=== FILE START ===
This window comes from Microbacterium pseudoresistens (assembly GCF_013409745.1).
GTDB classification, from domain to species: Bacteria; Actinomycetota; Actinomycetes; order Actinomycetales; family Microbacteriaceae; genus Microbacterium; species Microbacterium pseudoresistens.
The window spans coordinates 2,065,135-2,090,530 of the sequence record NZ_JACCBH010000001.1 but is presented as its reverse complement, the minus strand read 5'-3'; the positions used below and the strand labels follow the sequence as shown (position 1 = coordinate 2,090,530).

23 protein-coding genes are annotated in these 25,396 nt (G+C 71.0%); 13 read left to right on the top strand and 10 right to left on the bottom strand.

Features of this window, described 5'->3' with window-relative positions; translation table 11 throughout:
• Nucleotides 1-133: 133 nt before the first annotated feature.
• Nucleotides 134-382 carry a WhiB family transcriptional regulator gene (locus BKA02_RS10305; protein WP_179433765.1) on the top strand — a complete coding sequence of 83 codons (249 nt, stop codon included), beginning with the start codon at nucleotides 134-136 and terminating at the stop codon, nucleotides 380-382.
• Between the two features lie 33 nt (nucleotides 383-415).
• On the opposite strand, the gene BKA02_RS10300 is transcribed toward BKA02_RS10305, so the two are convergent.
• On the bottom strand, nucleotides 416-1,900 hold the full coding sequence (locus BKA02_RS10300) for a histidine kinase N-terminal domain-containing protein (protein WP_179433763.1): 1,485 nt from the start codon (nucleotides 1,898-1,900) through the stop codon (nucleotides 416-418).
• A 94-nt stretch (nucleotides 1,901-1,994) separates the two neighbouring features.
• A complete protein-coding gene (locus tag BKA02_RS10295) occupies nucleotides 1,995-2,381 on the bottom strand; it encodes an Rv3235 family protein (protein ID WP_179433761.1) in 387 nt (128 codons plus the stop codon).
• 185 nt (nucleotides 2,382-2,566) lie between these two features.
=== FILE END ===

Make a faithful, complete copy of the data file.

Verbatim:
This window comes from Microbacterium pseudoresistens (assembly GCF_013409745.1).
GTDB classification, from domain to species: Bacteria; Actinomycetota; Actinomycetes; order Actinomycetales; family Microbacteriaceae; genus Microbacterium; species Microbacterium pseudoresistens.
The window spans coordinates 2,065,135-2,090,530 of the sequence record NZ_JACCBH010000001.1 but is presented as its reverse complement, the minus strand read 5'-3'; the positions used below and the strand labels follow the sequence as shown (position 1 = coordinate 2,090,530).

23 protein-coding genes are annotated in these 25,396 nt (G+C 71.0%); 13 read left to right on the top strand and 10 right to left on the bottom strand.

Features of this window, described 5'->3' with window-relative positions; translation table 11 throughout:
• Nucleotides 1-133: 133 nt before the first annotated feature.
• Nucleotides 134-382 carry a WhiB family transcriptional regulator gene (locus BKA02_RS10305; protein WP_179433765.1) on the top strand — a complete coding sequence of 83 codons (249 nt, stop codon included), beginning with the start codon at nucleotides 134-136 and terminating at the stop codon, nucleotides 380-382.
• Between the two features lie 33 nt (nucleotides 383-415).
• On the opposite strand, the gene BKA02_RS10300 is transcribed toward BKA02_RS10305, so the two are convergent.
• On the bottom strand, nucleotides 416-1,900 hold the full coding sequence (locus BKA02_RS10300) for a histidine kinase N-terminal domain-containing protein (protein WP_179433763.1): 1,485 nt from the start codon (nucleotides 1,898-1,900) through the stop codon (nucleotides 416-418).
• A 94-nt stretch (nucleotides 1,901-1,994) separates the two neighbouring features.
• A complete protein-coding gene (locus tag BKA02_RS10295) occupies nucleotides 1,995-2,381 on the bottom strand; it encodes an Rv3235 family protein (protein ID WP_179433761.1) in 387 nt (128 codons plus the stop codon).
• 185 nt (nucleotides 2,382-2,566) lie between these two features.